Standing uses extra calories, activates muscle groups, improves posture and blood flow, and heightens your metabolism. The only way to combat the “sitting disease” is to not do it, and to substitute in standing whenever you can.

Incorporating more standing into your day isn’t as hard as you may think. Put your computer or workstation up high and stand when working instead of sitting. If that’s too hard or not a possibility, set a timer that goes off every half hour and stand up then. You could also park further away from your building; take the stairs instead of the elevator; or go to your colleagues’ offices in person instead of calling or sending an email.

When you do talk on the phone, stand up. Watch TV while standing or walking around. If that seems like too much, stand up during the commercial breaks. See if your colleagues will agree to a “walking meeting” where you all walk laps around the building instead of sitting around a conference table. We have sidewalks throughout our campus at GRMC and we are encouraged to use that resource, along with other available resources, to inject some activity into our otherwise static work lives. While standing all day may be impractical for you or your job, stand as much as you can. Even just a little extra activity can make a difference.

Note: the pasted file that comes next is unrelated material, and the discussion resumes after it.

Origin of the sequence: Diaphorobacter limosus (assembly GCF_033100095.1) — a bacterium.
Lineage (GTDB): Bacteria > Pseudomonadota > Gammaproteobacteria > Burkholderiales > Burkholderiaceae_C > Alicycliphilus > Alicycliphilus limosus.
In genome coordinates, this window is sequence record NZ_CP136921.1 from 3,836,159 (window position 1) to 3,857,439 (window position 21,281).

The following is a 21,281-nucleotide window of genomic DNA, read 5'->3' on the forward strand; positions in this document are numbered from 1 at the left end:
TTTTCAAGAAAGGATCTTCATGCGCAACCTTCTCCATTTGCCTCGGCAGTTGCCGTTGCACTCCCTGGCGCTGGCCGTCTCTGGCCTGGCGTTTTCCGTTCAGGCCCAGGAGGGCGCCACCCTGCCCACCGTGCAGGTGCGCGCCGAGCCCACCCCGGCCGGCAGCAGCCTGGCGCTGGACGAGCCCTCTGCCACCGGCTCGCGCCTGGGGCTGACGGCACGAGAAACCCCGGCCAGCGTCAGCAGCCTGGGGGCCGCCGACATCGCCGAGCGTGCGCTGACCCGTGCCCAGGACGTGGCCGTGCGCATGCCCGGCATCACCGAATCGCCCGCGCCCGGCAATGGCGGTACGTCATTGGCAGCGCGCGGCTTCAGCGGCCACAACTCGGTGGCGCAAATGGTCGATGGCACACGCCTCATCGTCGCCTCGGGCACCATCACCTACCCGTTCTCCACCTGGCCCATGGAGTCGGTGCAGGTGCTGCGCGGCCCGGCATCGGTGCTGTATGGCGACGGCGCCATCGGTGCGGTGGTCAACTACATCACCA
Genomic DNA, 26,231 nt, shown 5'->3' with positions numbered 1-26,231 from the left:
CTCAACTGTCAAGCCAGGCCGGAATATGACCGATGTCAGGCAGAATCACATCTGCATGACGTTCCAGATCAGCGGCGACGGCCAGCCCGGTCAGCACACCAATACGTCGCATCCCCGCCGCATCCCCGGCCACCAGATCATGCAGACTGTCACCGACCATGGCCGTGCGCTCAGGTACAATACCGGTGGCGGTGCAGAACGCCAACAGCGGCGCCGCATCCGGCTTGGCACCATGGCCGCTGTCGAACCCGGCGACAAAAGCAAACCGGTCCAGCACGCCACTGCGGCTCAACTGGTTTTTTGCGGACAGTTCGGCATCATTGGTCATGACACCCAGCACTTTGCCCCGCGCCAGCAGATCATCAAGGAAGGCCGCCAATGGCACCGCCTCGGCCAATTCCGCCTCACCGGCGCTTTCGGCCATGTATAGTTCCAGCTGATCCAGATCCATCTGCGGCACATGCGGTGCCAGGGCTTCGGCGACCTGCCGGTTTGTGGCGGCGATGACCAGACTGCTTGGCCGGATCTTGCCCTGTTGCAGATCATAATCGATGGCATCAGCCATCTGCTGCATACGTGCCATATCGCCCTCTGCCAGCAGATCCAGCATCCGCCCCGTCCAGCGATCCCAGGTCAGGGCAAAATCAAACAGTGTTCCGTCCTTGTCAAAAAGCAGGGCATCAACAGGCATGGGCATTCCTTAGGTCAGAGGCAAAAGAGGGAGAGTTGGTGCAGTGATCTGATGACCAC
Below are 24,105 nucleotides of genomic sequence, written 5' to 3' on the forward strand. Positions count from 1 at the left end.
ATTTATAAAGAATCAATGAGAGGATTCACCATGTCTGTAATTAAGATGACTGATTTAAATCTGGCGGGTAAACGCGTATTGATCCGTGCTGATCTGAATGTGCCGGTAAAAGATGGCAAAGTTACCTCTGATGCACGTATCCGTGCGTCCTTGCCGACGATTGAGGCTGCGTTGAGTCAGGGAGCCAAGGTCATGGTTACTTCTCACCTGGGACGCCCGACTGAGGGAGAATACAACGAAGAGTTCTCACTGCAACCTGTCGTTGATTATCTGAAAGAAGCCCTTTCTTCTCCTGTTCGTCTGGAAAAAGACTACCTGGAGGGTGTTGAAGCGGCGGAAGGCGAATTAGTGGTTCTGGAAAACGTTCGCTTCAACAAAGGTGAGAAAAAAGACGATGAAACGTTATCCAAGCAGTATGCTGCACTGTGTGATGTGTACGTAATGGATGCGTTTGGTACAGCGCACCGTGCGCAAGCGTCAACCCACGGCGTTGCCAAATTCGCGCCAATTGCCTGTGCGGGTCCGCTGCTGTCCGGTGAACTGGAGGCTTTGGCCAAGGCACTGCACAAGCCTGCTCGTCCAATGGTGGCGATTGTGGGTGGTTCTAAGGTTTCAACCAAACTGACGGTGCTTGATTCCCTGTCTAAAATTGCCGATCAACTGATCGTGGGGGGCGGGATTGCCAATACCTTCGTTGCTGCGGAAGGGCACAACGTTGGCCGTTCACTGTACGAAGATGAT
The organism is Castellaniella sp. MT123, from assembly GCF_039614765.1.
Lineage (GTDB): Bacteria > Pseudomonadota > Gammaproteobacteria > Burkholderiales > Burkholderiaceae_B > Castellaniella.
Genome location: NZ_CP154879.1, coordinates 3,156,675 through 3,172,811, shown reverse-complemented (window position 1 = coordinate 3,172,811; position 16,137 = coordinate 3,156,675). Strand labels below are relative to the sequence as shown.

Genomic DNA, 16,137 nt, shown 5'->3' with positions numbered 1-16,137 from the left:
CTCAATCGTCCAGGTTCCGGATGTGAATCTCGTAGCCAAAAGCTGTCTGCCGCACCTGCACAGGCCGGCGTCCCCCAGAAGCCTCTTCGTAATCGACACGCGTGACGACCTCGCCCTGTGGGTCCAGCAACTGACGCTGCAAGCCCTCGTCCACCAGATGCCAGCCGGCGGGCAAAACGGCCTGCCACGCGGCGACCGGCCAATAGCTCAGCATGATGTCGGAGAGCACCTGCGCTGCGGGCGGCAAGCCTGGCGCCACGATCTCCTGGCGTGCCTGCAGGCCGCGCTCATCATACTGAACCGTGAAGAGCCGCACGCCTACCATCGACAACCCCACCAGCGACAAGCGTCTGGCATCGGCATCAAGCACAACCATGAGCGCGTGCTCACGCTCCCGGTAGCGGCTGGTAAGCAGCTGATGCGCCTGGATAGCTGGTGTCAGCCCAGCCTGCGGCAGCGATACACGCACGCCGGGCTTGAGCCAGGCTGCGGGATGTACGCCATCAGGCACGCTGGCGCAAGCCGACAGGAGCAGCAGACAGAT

Written by Anya Silva, GRMC summer intern

Thursday, August 18, 2016

Oh Dear, We Need Volunteers!

Sheila Latcham (L) and Gretchen Isenberg (R).
Do you have a little extra time? Are you looking for a fun and engaging way to stay involved with your community? Consider volunteering your time and talents with the Grinnell Regional Medical Center Auxiliary. The auxiliary is comprised of over 400 volunteers who fulfill various roles throughout the hospital.

Volunteering provides an excellent opportunity to maintain an active, healthy, and social lifestyle. Auxiliary roles are as unique as the individuals filling them; we can match you with a position that suits your individual needs. One volunteer noted, “Delivering mail around GRMC is a great way for me to stay active.”

Gene Elliott (L) and Jerry Henschen (R).